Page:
Longtime MSNBC host Chris Matthews abruptly retired from his “Hardball” show on Monday, apologizing for making inappropriate comments about women and following a brutal week where he also took heat from supporters of Bernie Sanders and Elizabeth Warren.
His exit came after a weekend of discussions with his bosses, three days after GQ ran a column by a freelance journalist about her “own sexist run-in” with Matthews in the makeup room before appearing on his show.
Matthews opened his program Monday with the announcement, talking in his familiar staccato style, that he was ending his run on the political talk show he started in 1997. After a commercial break, he was replaced in the anchor chair by a shaken Steve Kornacki.
“This is the last ‘Hardball’ on MSNBC, and obviously this isn’t for lack of interest in politics,” Matthews said.
He said that “compliments on a woman’s appearance that some men, including me, might have incorrectly thought were OK were never OK. Not then, and certainly not today, and for making such comments in the past, I’m sorry.”
The 74-year-old Matthews, who underwent prostate surgery last year, worked as a speechwriter for President Jimmy Carter and was top aide to House Speaker Thomas “Tip” O’Neill before turning to journalism as Washington bureau chief for the San Francisco Examiner. He had been talking to MSNBC management about retiring after the election, but he didn’t survive until Super Tuesday.
He apologized last Monday for likening Sanders’ win in the Nevada caucus two nights earlier to the Nazi takeover of France. On Friday’s show, he confused the identities of South Carolina Senate candidate Jaime Harrison and Sen. Tim Scott, both black men.
And he was criticized for an uncomfortable interview with Warren following the presidential debate, asking if she believed Mike Bloomberg was lying when he denied telling a pregnant female employee of his news company to terminate the pregnancy.
“Why would she lie?” Warren said.
In her first-person story GQ story released Friday, journalist Laura Bassett said Matthews behaved inappropriately toward her when she was a guest on his show in 2016.
In the makeup room prior to the show, Matthews looked at her and said “why haven’t I fallen in love with you yet?” she wrote.
“When I laughed nervously and said nothing, he followed up to the makeup artist. ‘Keep putting makeup on her, I’ll fall in love with her,’” Bassett wrote. “Another time, he stood between me and the mirror and complimented the red dress I was wearing for the segment. ‘You going out tonight?’ he asked.”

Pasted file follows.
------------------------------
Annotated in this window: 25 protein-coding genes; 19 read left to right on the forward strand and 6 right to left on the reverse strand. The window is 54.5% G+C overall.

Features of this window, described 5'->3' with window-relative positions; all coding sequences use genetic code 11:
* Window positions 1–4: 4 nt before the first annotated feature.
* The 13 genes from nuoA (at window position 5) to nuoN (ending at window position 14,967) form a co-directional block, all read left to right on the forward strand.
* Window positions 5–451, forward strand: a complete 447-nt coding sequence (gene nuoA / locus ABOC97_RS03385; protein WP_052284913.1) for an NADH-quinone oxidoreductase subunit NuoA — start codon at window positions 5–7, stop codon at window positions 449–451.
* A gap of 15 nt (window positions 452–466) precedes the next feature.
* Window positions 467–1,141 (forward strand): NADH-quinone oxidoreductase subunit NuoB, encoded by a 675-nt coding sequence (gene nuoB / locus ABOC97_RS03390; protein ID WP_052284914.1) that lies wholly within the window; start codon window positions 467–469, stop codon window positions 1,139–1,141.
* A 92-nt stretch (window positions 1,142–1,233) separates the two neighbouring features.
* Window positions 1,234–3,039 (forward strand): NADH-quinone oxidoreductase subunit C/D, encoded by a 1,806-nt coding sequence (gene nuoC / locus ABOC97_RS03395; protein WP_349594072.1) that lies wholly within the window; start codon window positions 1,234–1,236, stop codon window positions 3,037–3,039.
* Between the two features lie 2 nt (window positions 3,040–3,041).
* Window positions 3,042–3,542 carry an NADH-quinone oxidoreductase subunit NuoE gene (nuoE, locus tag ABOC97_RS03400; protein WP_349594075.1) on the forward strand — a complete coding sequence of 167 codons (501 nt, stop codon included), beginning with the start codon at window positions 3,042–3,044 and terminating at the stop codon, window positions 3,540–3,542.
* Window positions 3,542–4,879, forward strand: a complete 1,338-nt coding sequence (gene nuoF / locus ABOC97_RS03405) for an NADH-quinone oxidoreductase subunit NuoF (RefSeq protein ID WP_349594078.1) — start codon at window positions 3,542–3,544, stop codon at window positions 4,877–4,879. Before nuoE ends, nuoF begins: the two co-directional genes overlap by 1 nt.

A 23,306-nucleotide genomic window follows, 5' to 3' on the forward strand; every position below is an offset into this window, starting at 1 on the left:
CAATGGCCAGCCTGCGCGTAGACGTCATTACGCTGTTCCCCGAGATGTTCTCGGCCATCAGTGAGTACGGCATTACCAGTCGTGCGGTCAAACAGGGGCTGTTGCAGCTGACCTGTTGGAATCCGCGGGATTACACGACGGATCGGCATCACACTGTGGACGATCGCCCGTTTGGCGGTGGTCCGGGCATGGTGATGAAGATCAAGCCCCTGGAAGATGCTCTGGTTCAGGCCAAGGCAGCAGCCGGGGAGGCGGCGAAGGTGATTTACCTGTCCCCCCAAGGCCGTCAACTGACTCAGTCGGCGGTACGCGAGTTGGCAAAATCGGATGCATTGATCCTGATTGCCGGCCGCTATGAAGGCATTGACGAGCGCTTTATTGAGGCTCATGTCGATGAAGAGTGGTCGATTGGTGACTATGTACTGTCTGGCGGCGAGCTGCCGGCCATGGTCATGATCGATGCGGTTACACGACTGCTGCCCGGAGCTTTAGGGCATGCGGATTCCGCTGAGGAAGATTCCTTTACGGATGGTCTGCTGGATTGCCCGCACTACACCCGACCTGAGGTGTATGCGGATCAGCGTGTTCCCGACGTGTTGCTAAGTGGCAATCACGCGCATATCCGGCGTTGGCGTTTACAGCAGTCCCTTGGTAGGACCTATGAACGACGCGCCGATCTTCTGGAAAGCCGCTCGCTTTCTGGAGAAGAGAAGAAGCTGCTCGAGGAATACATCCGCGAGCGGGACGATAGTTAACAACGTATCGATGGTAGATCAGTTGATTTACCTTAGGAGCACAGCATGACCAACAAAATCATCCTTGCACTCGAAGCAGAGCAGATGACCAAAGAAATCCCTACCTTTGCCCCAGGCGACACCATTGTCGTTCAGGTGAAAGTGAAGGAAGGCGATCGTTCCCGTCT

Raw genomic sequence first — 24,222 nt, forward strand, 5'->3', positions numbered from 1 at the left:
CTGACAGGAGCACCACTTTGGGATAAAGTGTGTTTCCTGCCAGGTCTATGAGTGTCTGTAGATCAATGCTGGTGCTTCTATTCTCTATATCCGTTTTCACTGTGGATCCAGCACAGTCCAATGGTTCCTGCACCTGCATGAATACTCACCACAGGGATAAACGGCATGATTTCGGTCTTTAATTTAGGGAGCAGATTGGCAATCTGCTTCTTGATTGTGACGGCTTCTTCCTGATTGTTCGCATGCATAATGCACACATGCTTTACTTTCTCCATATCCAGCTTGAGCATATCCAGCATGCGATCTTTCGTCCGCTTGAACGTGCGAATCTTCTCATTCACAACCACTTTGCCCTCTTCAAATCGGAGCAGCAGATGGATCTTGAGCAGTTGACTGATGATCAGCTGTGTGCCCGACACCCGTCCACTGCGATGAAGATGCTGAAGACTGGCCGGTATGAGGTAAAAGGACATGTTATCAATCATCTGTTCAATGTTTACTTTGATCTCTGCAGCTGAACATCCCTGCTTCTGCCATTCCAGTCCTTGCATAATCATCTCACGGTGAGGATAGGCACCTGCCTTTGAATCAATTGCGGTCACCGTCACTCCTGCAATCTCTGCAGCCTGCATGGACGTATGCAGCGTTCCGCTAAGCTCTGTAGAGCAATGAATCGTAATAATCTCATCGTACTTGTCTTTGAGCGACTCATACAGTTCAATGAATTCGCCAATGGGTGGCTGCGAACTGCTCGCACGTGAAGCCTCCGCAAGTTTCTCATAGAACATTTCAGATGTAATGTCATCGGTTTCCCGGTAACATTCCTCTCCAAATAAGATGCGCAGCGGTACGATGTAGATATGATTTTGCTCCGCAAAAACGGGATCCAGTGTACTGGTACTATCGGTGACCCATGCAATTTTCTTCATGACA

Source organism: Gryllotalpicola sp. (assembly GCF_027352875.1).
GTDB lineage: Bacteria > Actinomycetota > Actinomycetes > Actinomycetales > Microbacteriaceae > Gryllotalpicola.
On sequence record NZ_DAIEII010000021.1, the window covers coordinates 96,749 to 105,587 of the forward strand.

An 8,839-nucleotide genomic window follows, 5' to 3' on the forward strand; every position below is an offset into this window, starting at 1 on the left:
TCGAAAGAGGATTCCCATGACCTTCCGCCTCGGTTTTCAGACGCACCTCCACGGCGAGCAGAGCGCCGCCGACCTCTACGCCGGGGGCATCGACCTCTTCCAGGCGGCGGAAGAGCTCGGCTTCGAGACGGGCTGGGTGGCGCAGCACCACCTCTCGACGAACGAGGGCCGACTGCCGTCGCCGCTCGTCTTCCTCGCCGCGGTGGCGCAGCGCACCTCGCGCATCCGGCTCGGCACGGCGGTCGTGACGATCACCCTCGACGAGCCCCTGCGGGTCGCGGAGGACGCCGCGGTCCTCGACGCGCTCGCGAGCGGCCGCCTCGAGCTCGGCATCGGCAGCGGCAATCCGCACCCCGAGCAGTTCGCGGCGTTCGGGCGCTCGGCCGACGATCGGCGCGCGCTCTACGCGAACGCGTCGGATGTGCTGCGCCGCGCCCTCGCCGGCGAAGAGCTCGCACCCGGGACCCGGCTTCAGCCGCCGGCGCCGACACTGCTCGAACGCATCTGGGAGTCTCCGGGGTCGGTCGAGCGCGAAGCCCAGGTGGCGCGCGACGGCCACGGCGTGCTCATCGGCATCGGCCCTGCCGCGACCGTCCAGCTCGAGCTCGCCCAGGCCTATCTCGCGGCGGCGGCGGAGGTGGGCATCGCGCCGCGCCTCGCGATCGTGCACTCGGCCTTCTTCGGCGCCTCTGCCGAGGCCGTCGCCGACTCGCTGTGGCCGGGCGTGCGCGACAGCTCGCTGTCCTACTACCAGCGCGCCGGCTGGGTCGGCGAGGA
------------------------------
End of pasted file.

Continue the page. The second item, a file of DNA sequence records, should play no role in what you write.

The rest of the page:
Bassett said she wrote about the encounter in a 2017 essay but didn’t name Matthews because she was afraid of network retaliation, adding, “I’m not anymore.”
It was noticed by outsiders when Matthews didn’t appear on MSNBC’s coverage of the South Carolina primary on Saturday night.
Crew members backstage at “Hardball” on Monday learned of their boss’ exit about an hour and a half before Matthews’ statement. There were audible gasps in the green room from guests waiting to go on for the first segment when they listened to the announcement the same time as viewers. Shortly after he made his statement, Matthews left the studio with his wife and family.
MSNBC said there will be rotating subs in the time slot before a permanent replacement is named for the host who has been a mainstay of the network’s lineup since two years after MSNBC launched.
Even before his last week, there was some discontent among Sanders supporters about Matthews’ lack of enthusiasm for their candidate, putting the news network that appeals to a liberal audience at odds with a potential liberal presidential nominee.
Kornacki, at the end of Monday’s show, said he watched the show as a teenager.
“Chris has plenty of intellect but he also was willing to wear his heart on his sleeve,” he said. “That’s what made him compelling viewing.”
Washington Post columnist Kathleen Parker tweeted that she’s writing an angry column about his exit.
“Chris Matthews is a friend of mine,” she wrote. “He and I have flirted unabashedly for 20 years. This is an atrocious end to a noble, happy-warrior career. I will continue to be his friend.”
Associated Press writers Lynn Elber in Los Angeles and Jonathan Lemire in New York contributed to this story.